Appalachian Basin

Et Tu, WVIA?

I braved the hail and tornado warnings last night to head out to the WVIA studios in Pittston for a taping of the station’s latest in a series of broadcasts on the Marcellus Shale. The panel consisted of a couple of anti-Marcellus folks and John Quigley, currently of the environmental group PennFuture but formerly top dog at the PA Dept. of Conservation and Natural Resources (DCNR).  Of course, DCNR isn’t the agency in PA that regulates oil and natural gas, as former DEP secretary John Hanger explained on his blog earlier this year. But you’d never know that listening to Mr. Quigley!

With a line-up like this, you probably don’t need me to tell you how it went. But as I sat there listening, only a couple days after EPA secretary Lisa Jackson reaffirmed to a U.S. House committee that fracturing technology was and is safe, I couldn’t help but wonder why WVIA didn’t call up the folks right down the road at Wilkes Univ., who on Thursday night hosted an event where they sought to examine the question of whether PA could benefit economically from the Marcellus while still safeguarding the commonwealth’s environment. Their almuni panel consisted of Clayton Bubeck, vice president of RETTEW, Nancy Dolan, board member of  the Gas Drilling Awareness Coalition, Teri Ooms, executive director of the Institute for Public Policy and Economic Development, Steve Brokenshire, a mineral research specialist at DEP, Dr. Brian Redmond, a professor at Wilkes (his wife taught Spanish at Dallas High School, where our Chris Tucker went to school!), and state Rep. Eddie Day Pashinski of the 121st Legislative District. In other words, they had the whole shebang: industry, scientists, anti-Marcellus activists, regulators and lawmakers. Now that’s what I call a panel!

These individuals (most of ’em, anyway) presented facts about the process involved in exploring for natural gas in deep shale formations, some recent data on public opinion in the region, information how the process is regulated by DEP, and update on how existing regulations might be changed and updated in the future. They presented a broad spectrum of information, stuck to facts (again, for the most part), and gave those in attendance a wealth of information to help them come to their own conclusions about the process.

There was some good, old-fashioned debunking on display too. When GDAC’s Dolan suggested that the recycling of Marcellus wastewater could only happen “a couple of times” before that water turned into “radioactive waste,” Bubeck of RETTEW, the environmental consulting firm, was quick to shoot that nonsense down, stating that it was “absolutely not true” and then explaining to the audience what the water recycling process actually entails.  DEP’s Brokenshire then explained that solids pulled from the wastewater must meet lots of requirements before being disposed of in landfills.  Brokenshire further elaborated on this saying that the landfills are the safest places for the solid wastes, and citing new water treatment facilities that opened in the Williamsport area last week.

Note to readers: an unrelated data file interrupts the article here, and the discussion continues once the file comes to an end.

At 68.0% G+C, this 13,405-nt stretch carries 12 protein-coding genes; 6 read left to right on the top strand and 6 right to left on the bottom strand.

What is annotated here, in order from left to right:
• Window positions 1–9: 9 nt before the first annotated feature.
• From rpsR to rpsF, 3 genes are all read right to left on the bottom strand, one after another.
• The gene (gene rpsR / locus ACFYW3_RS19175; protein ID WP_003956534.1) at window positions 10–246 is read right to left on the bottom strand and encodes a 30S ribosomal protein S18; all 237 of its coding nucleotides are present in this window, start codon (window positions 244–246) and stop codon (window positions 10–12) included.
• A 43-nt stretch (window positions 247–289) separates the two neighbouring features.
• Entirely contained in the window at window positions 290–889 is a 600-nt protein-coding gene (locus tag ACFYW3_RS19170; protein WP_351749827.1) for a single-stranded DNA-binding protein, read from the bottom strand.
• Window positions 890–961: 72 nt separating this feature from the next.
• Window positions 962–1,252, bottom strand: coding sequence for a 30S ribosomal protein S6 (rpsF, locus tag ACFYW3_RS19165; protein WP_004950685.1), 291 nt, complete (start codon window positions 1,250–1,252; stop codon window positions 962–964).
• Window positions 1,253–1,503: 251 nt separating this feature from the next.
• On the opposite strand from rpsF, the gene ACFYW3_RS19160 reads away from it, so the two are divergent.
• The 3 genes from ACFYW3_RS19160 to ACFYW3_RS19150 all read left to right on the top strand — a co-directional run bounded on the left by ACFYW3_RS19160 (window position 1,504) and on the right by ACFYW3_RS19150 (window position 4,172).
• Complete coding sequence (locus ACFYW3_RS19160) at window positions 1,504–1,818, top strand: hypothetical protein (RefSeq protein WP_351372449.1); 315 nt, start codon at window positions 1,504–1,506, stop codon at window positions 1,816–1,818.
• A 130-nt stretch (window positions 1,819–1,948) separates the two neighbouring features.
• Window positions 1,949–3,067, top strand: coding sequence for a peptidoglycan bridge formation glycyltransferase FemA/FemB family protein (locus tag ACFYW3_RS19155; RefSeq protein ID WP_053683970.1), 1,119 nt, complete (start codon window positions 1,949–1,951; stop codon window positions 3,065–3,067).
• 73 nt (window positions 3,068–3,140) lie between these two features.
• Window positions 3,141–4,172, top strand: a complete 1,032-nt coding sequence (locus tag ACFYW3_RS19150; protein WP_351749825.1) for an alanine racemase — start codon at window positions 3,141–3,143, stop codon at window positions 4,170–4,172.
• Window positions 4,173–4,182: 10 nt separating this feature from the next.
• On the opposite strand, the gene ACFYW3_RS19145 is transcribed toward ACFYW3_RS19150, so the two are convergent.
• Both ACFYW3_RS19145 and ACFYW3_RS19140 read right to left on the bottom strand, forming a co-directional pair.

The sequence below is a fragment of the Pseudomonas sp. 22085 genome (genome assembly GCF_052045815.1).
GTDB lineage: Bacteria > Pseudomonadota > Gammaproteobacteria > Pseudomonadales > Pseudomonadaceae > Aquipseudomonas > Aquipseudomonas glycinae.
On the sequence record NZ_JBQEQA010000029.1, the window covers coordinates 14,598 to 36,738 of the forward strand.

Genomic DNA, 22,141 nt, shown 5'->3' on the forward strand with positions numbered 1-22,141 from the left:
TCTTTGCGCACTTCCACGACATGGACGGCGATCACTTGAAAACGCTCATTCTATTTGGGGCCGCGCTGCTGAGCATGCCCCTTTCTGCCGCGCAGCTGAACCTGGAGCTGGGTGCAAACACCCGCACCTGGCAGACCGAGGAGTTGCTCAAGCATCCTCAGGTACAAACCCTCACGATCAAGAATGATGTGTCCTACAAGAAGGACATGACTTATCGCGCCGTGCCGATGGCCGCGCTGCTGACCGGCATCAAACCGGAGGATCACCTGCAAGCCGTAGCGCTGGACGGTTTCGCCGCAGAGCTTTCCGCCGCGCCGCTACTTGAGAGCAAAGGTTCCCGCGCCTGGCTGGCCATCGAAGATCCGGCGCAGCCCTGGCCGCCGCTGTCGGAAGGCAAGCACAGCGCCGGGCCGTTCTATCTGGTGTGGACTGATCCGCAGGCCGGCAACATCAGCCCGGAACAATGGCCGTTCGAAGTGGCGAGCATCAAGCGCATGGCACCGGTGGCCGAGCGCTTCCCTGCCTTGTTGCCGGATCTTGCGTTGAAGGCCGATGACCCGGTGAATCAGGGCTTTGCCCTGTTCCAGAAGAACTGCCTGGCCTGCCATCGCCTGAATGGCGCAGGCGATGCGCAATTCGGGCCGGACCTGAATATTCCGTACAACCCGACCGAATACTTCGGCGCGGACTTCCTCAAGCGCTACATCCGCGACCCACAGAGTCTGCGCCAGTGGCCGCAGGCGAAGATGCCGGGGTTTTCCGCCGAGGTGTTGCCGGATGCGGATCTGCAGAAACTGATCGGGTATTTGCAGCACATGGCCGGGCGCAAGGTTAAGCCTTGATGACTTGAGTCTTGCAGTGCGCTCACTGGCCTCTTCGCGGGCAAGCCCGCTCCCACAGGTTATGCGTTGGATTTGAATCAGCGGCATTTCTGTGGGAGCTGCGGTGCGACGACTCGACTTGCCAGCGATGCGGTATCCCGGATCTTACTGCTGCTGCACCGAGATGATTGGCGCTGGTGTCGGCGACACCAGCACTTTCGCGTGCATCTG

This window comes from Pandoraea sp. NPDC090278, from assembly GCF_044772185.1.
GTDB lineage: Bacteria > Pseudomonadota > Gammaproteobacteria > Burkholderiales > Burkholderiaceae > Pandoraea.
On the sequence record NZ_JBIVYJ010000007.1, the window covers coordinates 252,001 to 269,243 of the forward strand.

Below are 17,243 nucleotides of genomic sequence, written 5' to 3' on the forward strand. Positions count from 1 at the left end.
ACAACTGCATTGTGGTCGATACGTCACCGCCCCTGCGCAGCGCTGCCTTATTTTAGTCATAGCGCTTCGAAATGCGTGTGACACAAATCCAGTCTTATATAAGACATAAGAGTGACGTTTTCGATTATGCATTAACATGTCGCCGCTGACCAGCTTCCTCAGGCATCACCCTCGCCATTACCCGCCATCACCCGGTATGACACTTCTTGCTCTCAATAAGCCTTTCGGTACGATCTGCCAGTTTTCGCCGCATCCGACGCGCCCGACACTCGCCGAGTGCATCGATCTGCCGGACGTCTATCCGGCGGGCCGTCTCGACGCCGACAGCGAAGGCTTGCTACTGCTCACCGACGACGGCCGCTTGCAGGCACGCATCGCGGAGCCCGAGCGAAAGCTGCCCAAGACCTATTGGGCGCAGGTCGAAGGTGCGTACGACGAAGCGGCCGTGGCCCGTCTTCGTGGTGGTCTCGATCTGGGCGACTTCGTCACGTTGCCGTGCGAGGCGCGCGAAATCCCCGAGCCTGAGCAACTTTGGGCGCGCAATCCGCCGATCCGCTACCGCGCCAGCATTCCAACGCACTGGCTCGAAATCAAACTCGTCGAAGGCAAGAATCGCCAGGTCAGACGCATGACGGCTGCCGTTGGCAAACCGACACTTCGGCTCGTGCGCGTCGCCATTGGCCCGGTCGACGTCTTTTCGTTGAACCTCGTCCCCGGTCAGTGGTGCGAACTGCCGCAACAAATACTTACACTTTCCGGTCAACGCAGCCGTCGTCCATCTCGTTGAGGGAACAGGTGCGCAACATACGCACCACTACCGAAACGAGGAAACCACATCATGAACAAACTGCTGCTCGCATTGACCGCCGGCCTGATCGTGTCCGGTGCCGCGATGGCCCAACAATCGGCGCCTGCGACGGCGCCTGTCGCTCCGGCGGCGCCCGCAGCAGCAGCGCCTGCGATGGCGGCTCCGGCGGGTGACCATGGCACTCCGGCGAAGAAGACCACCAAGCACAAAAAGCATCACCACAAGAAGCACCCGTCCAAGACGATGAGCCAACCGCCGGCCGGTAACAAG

Teri Ooms handled the polling presentation, releasing new data indicating that only 19 percent of the state’s residents oppose the development of the Marcellus, with34 percent are neutral, and 47 percent somewhat or strongly supportive. Would you believe that 74 percent of the respondents in the 21 counties sampled had never even looked up information on the Marcellus? That’s a little bit scary after the extreme bias I witnessed last night at the WVIA taping. Read the full study here.

Much different from the Wilkes event, the theme of WVIA’s taping was an overt push for banning exploration. As Rep. Pashinski said the night before, though, the promise and potential of the Marcellus Shale is real, and having the state step in to stop a process that’s been deployed for more than 60 years in PA already does not, in any way, represent a serious option. When I stood up to discuss further the issue of recycling water, citing information I learned from Brokenshire the night before, they chose not to answer my question.

Instead, the Delaware Riverkeeper, who was WVIA’s hand-picked “question of the week” person, turned the question into “Will the gas companies get it right this time,” explicitly tying the development of natural gas to the strip mining of coal that happened 50 years ago.

The night wasn’t all bad, though. There were some great comments made out of Lycoming and Bradford counties from individuals living in Marcellus areas to try to provide a more well-rounded discussion. I applaud you for calling in and speaking your voice in a venue where there was no one else there, besides myself, to speak it for you!

My last thought on my two nights in Luzerne County is this: After the show last night, a woman from the Clean Water Coalition came up and called me a “dirty polluter” — and then presumably walked out to her fossil-fuel powered vehicle and went home to watch her fossil-fuel power television before retiring in the comfort of her fossil-fuel climate-controlled home. It was an unfortunate end to the evening, but not an altogether unsurprising one.

More than anything else, I felt bad for this woman. She genuinely believes that natural gas is a dirty fuel, and that those who seek to fight for the responsible development of a homegrown resource like this represent her enemies. But her insult didn’t elicit any anger in me — it just reinforced the urgency of the task ahead. We have the facts on our side, folks. We have the science. But unless we’re getting out there and delivering both of those things to the folks who need them, we won’t be able to move the needle in any serious way.

Anyway, as soon as the videos for both these events are available, I will be sure to make them available to you! Hope everyone has a Happy and Safe Memorial Day.


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